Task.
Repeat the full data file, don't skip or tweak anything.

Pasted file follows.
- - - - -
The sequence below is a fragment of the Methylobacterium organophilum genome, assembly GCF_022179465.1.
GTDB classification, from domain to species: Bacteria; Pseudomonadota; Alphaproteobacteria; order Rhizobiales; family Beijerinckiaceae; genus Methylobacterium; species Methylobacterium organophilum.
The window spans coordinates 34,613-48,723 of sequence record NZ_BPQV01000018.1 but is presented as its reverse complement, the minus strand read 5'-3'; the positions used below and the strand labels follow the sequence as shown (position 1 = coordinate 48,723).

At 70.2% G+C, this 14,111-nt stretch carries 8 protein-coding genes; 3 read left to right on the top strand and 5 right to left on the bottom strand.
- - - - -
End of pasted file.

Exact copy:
The sequence below is a fragment of the Methylobacterium organophilum genome, assembly GCF_022179465.1.
GTDB classification, from domain to species: Bacteria; Pseudomonadota; Alphaproteobacteria; order Rhizobiales; family Beijerinckiaceae; genus Methylobacterium; species Methylobacterium organophilum.
The window spans coordinates 34,613-48,723 of sequence record NZ_BPQV01000018.1 but is presented as its reverse complement, the minus strand read 5'-3'; the positions used below and the strand labels follow the sequence as shown (position 1 = coordinate 48,723).

At 70.2% G+C, this 14,111-nt stretch carries 8 protein-coding genes; 3 read left to right on the top strand and 5 right to left on the bottom strand.